Friday, January 21, 2011

Radiology's Growing Role In Psychiatry

A recent piece in the journal Nature details the role for imaging in psychiatry, specifically the development of near infrared spectroscopy (NIRS) for the diagnosis of mental health disorders, in particular bipolar disorder, in Japan:
Last year, doctors in Japan started using a relatively new technique — near-infrared spectroscopy (NIRS) — to distinguish between schizophrenia, depression, bipolar disorder and normal mental-health states (see page 148). It is not difficult to see why this was a popular move. Doctors like it because it is easy to use. Patients like its objective nature, and that it provides them with physiological evidence of a disorder. And officials at the health ministry are happy because it represents a public success of their drive to innovate.

In Japan, NIRS diagnosis is one of dozens of advanced medical techniques offered to patients — at their own expense — despite not having gone through the clinical trials needed for approval by national health insurance. But is it ready for the clinic? Most scientists contacted by Nature do not think so. The patient groups of the supporting studies were small. The tests have not been reproduced in various clinical settings as one might hope. There is no international consensus on how best to measure NIRS parameters, much less a clear consensus on how to apply them to mental health. And if it is not ready, the same advantage that has patients lining up for it — the authority of an objective, physiological measure, the air of the incontrovertible — will become an obstacle. A misdiagnosis that carries the authority of an 'objective' measurement will probably be even more difficult to overturn.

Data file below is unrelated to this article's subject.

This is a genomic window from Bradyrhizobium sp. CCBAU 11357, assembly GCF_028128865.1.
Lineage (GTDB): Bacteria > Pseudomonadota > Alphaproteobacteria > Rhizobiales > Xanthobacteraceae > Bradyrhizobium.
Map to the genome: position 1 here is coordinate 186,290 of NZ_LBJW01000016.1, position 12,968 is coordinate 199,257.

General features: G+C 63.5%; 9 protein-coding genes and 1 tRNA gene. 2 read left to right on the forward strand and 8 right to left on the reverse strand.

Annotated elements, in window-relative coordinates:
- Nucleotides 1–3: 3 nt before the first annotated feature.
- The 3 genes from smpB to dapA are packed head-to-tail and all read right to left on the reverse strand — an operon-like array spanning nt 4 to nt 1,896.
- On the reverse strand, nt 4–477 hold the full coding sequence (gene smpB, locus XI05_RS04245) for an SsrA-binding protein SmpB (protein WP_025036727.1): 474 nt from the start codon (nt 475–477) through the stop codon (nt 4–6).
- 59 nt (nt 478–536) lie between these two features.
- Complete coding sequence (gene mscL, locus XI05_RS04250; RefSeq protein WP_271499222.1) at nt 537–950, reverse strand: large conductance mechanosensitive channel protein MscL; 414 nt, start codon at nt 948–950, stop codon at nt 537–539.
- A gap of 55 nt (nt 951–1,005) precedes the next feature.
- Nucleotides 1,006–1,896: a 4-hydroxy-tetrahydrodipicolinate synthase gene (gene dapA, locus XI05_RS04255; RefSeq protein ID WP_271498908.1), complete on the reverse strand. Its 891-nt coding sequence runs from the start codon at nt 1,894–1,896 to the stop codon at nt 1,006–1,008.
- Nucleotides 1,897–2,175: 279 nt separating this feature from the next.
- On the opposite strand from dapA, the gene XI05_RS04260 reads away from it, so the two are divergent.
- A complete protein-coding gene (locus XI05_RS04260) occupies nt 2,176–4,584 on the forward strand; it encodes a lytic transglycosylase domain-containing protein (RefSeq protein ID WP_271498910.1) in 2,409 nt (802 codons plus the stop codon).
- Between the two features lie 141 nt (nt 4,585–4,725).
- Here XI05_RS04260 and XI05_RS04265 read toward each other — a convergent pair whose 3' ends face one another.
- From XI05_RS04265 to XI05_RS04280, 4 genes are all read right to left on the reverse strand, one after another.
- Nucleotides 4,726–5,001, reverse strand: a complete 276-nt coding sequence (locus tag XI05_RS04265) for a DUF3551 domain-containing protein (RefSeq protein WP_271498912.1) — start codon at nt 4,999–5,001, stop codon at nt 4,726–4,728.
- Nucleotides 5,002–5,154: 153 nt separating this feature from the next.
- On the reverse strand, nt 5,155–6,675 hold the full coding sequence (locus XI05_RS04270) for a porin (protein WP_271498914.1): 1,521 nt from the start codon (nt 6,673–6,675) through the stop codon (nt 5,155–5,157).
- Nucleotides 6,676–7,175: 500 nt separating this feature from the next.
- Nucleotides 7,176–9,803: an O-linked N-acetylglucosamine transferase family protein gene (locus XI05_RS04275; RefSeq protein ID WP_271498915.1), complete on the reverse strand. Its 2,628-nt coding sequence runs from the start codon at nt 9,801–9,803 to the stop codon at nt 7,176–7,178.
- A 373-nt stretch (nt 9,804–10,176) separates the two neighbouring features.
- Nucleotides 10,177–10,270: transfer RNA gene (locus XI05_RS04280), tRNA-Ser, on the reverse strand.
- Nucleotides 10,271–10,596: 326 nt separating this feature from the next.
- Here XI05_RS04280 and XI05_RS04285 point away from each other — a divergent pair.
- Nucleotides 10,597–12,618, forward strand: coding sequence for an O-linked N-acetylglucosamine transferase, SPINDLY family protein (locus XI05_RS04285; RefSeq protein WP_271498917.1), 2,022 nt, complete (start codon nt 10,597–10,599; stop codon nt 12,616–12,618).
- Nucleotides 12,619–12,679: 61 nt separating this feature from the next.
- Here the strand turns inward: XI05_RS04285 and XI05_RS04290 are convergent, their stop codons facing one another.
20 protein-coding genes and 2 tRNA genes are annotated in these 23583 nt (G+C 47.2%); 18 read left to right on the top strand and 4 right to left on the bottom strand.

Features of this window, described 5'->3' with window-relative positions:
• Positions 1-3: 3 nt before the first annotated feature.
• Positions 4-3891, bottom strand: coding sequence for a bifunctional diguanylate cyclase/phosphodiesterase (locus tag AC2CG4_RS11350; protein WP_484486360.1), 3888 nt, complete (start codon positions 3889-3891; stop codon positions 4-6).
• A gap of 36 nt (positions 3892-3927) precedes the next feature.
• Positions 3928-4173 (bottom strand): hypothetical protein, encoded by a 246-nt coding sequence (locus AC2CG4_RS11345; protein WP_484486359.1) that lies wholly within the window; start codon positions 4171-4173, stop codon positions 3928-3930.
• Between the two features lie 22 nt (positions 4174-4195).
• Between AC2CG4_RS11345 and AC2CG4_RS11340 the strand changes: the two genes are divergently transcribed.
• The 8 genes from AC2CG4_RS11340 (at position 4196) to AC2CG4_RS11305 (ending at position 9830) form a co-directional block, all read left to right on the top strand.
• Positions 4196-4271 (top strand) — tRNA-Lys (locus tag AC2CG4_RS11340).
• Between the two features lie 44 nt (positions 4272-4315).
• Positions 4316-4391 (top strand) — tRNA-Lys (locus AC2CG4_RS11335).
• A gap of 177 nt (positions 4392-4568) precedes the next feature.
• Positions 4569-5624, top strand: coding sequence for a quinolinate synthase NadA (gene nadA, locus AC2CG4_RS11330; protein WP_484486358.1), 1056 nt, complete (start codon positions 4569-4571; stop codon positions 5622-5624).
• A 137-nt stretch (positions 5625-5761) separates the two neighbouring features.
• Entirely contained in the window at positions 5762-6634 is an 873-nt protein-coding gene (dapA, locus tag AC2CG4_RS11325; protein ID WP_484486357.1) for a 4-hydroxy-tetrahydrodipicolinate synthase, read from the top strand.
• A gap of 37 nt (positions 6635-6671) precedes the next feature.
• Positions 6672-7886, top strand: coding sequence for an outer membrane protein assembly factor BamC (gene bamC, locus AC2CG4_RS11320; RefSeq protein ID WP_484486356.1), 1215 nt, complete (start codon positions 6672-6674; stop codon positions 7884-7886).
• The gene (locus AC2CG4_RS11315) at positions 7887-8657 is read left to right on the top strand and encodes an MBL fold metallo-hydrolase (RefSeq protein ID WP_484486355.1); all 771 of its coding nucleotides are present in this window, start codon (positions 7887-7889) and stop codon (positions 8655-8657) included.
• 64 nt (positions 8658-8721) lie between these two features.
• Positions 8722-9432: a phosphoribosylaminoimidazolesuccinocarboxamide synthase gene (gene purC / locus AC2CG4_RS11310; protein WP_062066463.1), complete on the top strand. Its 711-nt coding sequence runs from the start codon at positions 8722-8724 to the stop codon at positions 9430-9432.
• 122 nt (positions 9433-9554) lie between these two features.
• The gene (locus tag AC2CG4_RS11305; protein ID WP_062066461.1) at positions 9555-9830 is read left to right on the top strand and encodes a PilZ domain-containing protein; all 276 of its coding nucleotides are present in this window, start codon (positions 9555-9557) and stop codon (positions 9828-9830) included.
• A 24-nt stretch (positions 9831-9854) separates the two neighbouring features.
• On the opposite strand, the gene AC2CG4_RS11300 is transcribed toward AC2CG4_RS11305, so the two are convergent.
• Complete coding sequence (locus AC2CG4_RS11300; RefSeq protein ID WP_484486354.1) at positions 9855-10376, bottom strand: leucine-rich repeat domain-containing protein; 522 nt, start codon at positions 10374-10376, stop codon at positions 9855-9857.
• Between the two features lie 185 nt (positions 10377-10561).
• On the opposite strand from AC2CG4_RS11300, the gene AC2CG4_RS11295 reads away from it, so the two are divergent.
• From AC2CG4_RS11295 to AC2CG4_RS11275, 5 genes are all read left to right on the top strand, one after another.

Click here to read on about the difficulties of introducing any new diagnostic technique and validating it, both in terms of how to define appropriate application of a technique as well as who should foot the bill during the experimental phase of a technique. Still, the idea of using MRI or ultrasound techniques much like infrared is extremely promising given the lack of ionizing radiation involved. Patient safety groups may still raise various concerns, but certainly the main risk of oncogenesis is mitigated.

Regardless of the outcome of this particular technique, the field of "radiopsychiatry" or whatever you would like to call it is almost certain to boom over the next decade, especially as techniques become validated and scaled up for use in clinics around the world, leading to a boom not only in radiology but as well as in psychiatry. Ultimately, patients with mental health disorders will benefit the most as they get more objective and accurate data about the nature of their ailments.